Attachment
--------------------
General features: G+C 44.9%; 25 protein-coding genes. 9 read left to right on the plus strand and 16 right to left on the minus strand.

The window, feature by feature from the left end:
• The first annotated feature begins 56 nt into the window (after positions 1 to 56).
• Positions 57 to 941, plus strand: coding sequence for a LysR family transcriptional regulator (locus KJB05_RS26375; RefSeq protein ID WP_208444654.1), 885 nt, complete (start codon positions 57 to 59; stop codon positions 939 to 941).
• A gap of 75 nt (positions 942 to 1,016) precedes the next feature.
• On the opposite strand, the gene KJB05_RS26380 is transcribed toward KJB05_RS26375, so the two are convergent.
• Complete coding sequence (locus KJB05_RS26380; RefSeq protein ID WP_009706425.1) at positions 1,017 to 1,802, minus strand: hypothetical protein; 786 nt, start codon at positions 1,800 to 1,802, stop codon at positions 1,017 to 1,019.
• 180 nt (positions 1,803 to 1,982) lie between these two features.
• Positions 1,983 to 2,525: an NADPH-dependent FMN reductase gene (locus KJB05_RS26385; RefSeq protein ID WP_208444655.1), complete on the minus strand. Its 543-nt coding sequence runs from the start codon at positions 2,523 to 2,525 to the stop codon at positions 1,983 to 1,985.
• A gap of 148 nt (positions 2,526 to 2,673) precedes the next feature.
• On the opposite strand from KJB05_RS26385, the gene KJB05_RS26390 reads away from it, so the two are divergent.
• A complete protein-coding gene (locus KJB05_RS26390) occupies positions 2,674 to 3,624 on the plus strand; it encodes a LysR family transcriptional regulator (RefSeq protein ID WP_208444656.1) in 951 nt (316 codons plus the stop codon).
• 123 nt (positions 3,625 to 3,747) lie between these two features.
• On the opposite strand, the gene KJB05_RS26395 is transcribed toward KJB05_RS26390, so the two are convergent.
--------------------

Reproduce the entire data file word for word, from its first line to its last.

General features: G+C 44.9%; 25 protein-coding genes. 9 read left to right on the plus strand and 16 right to left on the minus strand.

The window, feature by feature from the left end:
• The first annotated feature begins 56 nt into the window (after positions 1 to 56).
• Positions 57 to 941, plus strand: coding sequence for a LysR family transcriptional regulator (locus KJB05_RS26375; RefSeq protein ID WP_208444654.1), 885 nt, complete (start codon positions 57 to 59; stop codon positions 939 to 941).
• A gap of 75 nt (positions 942 to 1,016) precedes the next feature.
• On the opposite strand, the gene KJB05_RS26380 is transcribed toward KJB05_RS26375, so the two are convergent.
• Complete coding sequence (locus KJB05_RS26380; RefSeq protein ID WP_009706425.1) at positions 1,017 to 1,802, minus strand: hypothetical protein; 786 nt, start codon at positions 1,800 to 1,802, stop codon at positions 1,017 to 1,019.
• 180 nt (positions 1,803 to 1,982) lie between these two features.
• Positions 1,983 to 2,525: an NADPH-dependent FMN reductase gene (locus KJB05_RS26385; RefSeq protein ID WP_208444655.1), complete on the minus strand. Its 543-nt coding sequence runs from the start codon at positions 2,523 to 2,525 to the stop codon at positions 1,983 to 1,985.
• A gap of 148 nt (positions 2,526 to 2,673) precedes the next feature.
• On the opposite strand from KJB05_RS26385, the gene KJB05_RS26390 reads away from it, so the two are divergent.
• A complete protein-coding gene (locus KJB05_RS26390) occupies positions 2,674 to 3,624 on the plus strand; it encodes a LysR family transcriptional regulator (RefSeq protein ID WP_208444656.1) in 951 nt (316 codons plus the stop codon).
• 123 nt (positions 3,625 to 3,747) lie between these two features.
• On the opposite strand, the gene KJB05_RS26395 is transcribed toward KJB05_RS26390, so the two are convergent.